Even if a common denominator were to be found around the “threat” of the Caliph in central Asia, the Afghan issue would remain unresolved. The solution, nowadays, appears to involve China. The Chinese and the Saudis have already tried to get all the players to sit at the negotiating table. China, in particular, holds the best hand of cards; they are “very close to the Pakistani authorities, have good and close relations with Iran and Russia as well as with Afghanistan, and could also be an acceptable interlocutor for the Saudis,” writes Giustozzi. It is unlikely, however, that the Trump administration would be prepared to work closely with Beijing, let alone allow China to lead the peace process and therefore direct the country’s future structure.
As we wait to see what decisions the Trump administration make, there are two elements that remain fixed. The first is that “more troops, in the absence of an effective diplomatic strategy, could make Afghanistan less stable, rather than more stable,” as observed in the New Yorker by Barnett Rubin, an expert on the region. The second is that “no matter how many troops Mattis decides to send this summer,” that alone “will not rectify the political crisis in Kabul,” writes Ahmed Rashid. This is an expected and predictable crisis and one sparked precisely by the United States. Three years ago, in order to put an end to the dispute concerning the outcome of the presidential elections, the then U.S. Secretary of State John Kerry imposed on the two opponents, Ashraf Ghani and Abdullah Abdullah, a political agreement for a two-headed national unity government. This ended up institutionalising the antagonism between the two men and paralysing all government activities. Who knows whether U.S. Defence Secretary Mattis will bear this in mind when drafting a new doctrine for the old Afghan War, the longest war ever fought by the United States.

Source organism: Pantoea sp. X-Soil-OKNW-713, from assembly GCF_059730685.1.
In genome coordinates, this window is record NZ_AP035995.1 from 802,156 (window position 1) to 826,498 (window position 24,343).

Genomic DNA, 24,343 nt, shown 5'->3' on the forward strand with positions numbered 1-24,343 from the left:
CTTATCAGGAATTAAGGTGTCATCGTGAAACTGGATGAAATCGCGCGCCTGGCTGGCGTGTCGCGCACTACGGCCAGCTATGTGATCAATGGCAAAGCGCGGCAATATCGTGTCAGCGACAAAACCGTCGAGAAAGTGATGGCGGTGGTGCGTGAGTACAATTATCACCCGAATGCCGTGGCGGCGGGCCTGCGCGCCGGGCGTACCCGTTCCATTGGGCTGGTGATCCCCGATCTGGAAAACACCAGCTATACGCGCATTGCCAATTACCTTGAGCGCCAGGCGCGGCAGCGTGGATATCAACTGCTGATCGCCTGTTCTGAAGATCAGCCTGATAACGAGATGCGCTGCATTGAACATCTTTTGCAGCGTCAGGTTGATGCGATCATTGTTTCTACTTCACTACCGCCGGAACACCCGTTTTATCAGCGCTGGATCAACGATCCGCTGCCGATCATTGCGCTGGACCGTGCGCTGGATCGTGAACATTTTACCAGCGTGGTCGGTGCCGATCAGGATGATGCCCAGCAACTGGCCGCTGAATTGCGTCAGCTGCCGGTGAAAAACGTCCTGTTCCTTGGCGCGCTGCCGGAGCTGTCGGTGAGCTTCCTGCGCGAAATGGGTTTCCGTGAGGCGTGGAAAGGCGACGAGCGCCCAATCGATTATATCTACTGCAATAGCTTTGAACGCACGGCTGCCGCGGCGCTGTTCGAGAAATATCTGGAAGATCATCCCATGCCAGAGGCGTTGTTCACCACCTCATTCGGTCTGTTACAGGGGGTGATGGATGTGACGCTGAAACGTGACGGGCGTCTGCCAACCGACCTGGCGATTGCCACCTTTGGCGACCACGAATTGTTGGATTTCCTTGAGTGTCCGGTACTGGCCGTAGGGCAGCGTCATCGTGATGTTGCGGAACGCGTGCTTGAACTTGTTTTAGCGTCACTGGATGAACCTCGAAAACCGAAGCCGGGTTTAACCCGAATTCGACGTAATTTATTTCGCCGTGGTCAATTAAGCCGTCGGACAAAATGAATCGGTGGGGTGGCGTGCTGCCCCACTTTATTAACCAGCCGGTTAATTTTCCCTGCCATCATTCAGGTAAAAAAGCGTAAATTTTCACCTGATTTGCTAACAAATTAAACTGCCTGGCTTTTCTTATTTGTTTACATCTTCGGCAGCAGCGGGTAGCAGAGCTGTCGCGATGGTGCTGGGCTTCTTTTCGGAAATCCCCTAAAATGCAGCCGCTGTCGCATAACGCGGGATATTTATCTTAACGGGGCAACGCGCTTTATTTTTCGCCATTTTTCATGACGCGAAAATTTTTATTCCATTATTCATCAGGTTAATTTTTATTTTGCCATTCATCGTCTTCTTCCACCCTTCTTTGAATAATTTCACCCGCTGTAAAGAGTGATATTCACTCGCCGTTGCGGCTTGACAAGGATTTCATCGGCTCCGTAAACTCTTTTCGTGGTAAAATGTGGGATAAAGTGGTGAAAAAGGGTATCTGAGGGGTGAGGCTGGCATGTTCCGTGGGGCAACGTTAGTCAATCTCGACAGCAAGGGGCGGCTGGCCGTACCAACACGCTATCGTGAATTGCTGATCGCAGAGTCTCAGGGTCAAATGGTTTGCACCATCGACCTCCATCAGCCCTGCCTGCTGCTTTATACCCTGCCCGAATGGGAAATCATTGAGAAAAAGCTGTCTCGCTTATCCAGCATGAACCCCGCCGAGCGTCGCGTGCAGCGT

Translated by Francesca Simmons